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Hard Rock / Freestyle Music Park Discussion Thread


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You also would need to figure out a way to lure people from the beaches to the park.

 

As close as the park looks on a map to the beaches, the reality is, it was too far away and too expensive to get people to leave what they came to Myrtle *BEACH* for to visit.

 

During our visit, HRP was a Ghost Town and Family Kingdom was *packed* so it's not as though the tourists in Myrtle Beach aren't interested in amusements, they just don't want to have to put forth much effort to visit them.

 

I actually think that even if your gate price was FREE, you're still not going to see as many visitors as beach front attractions. And that is the real problem with keeping HRP alive.

 

My advice - don't do what the people who thought buying Cypress Gardens could do - turn a failed business into a successful business. It failed for a reason, many reasons, and I'm not convinced that even fixing one or two of those reasons will result in a successful venture.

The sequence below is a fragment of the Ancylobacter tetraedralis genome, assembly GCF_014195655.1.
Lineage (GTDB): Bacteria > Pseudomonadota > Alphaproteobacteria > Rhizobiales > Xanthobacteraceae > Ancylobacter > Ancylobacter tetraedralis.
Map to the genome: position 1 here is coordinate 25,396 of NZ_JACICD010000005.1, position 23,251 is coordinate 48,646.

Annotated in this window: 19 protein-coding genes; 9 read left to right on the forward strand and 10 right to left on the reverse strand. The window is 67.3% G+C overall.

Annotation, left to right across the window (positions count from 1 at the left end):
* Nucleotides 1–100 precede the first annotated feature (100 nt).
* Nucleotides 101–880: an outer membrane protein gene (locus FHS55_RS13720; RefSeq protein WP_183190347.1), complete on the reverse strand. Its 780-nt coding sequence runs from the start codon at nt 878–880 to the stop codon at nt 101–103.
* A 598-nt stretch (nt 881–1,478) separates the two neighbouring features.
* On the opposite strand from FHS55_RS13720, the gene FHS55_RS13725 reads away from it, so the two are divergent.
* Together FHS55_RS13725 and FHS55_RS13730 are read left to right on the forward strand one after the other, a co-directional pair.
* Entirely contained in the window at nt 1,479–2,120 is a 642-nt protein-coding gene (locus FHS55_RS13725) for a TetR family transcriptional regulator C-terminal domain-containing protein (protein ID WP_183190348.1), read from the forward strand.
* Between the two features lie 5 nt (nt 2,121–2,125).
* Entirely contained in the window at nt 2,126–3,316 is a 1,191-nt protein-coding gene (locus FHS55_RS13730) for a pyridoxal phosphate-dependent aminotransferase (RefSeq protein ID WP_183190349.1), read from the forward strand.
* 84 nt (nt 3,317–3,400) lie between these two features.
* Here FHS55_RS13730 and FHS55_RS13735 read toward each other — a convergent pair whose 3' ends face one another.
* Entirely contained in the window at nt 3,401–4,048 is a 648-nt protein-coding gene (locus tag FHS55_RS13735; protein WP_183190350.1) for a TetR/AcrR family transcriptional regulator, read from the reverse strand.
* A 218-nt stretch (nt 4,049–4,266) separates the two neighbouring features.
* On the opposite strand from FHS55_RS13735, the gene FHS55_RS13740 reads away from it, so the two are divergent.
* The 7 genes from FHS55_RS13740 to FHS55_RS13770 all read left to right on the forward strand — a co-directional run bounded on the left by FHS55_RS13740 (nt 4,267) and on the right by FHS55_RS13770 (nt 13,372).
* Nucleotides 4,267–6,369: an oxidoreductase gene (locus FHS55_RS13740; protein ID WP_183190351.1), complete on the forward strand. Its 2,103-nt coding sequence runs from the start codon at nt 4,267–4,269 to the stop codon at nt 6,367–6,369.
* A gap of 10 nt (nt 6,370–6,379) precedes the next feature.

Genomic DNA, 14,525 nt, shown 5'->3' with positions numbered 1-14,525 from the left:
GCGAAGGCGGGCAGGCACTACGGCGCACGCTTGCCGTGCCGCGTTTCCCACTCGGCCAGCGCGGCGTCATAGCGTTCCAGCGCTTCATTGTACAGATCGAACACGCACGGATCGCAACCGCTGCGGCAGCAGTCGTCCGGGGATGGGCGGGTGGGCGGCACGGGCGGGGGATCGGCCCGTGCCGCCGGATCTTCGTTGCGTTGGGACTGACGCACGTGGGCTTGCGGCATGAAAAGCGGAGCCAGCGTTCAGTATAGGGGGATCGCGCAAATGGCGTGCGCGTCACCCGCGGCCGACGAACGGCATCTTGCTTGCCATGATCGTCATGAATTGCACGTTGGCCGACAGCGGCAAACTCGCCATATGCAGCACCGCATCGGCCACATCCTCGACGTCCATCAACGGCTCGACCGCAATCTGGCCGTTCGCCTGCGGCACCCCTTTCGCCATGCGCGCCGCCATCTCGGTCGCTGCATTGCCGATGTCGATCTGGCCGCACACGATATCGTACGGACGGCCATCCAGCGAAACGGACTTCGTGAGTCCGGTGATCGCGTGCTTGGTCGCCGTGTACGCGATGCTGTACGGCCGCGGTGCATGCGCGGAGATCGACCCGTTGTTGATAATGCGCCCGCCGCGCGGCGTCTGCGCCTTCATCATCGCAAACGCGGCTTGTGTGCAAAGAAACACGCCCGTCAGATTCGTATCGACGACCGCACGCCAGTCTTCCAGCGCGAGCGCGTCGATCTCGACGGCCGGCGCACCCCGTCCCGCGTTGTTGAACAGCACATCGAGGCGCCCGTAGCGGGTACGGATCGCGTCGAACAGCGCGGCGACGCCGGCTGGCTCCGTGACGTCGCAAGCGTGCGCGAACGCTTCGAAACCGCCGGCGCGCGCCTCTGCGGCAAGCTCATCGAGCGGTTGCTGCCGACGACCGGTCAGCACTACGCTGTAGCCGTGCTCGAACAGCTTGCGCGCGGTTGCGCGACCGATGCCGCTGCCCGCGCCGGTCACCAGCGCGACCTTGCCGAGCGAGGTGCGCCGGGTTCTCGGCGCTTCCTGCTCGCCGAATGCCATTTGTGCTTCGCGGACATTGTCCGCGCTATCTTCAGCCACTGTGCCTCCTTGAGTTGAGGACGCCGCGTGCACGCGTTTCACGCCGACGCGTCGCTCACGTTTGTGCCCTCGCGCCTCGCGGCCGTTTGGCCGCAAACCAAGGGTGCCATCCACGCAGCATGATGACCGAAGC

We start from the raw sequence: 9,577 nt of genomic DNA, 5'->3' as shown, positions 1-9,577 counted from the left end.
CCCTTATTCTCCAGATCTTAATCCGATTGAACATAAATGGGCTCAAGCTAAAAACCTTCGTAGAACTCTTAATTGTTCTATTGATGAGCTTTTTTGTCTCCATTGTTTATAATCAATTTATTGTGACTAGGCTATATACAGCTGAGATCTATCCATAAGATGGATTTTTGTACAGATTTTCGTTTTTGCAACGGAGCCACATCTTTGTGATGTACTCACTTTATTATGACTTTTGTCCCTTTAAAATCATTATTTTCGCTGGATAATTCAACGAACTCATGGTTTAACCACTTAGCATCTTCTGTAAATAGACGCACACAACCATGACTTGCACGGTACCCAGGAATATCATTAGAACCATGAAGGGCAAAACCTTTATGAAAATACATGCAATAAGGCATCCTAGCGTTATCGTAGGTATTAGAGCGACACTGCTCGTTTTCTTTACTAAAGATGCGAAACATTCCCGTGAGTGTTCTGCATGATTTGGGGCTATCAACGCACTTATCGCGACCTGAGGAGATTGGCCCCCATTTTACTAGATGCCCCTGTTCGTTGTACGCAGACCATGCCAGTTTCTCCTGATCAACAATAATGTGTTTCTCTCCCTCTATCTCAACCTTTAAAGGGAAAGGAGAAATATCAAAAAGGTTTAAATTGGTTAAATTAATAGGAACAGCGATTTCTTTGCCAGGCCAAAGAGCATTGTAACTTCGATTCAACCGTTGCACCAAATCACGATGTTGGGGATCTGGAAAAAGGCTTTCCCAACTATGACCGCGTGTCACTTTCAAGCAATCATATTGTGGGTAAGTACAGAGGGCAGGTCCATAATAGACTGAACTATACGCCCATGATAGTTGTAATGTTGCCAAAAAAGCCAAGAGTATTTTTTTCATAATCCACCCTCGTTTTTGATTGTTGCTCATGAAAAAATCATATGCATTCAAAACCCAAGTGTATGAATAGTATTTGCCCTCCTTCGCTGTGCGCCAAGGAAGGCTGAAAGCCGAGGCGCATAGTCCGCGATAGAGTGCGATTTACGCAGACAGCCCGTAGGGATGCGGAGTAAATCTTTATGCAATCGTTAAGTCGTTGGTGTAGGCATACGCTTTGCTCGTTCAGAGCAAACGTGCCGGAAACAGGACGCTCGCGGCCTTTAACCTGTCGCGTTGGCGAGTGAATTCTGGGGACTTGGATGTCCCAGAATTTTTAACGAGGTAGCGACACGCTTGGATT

I think in order to make HRP work, and I mean REALLY work, you need to re-locate it to the beach, re-locate the beach closer to the park, or move the park to a completely different area. I'm not convinced it's current location is going to make for a successful entertainment area. TWO entertainment complexes have already failed in that exact same spot. That should tell you something.

 

--Robb

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Yes to both of those. The city of myrtle beach had thier shuttles that go around town add a line that goes out to Hard Rock. The cost was 3 dollars one way. The only problem is the last shuttle to leave the park was at 8:30 so not many people could stay after that unless they paid for a cab. And they have the whole old waccamaw part to use for a waterpark if they wanted. I would end up flattening all of that though and making it the parking lot while making the now parking lot into the waterpark. They could buy some trolleys and use that to get people from the parking lot to the park.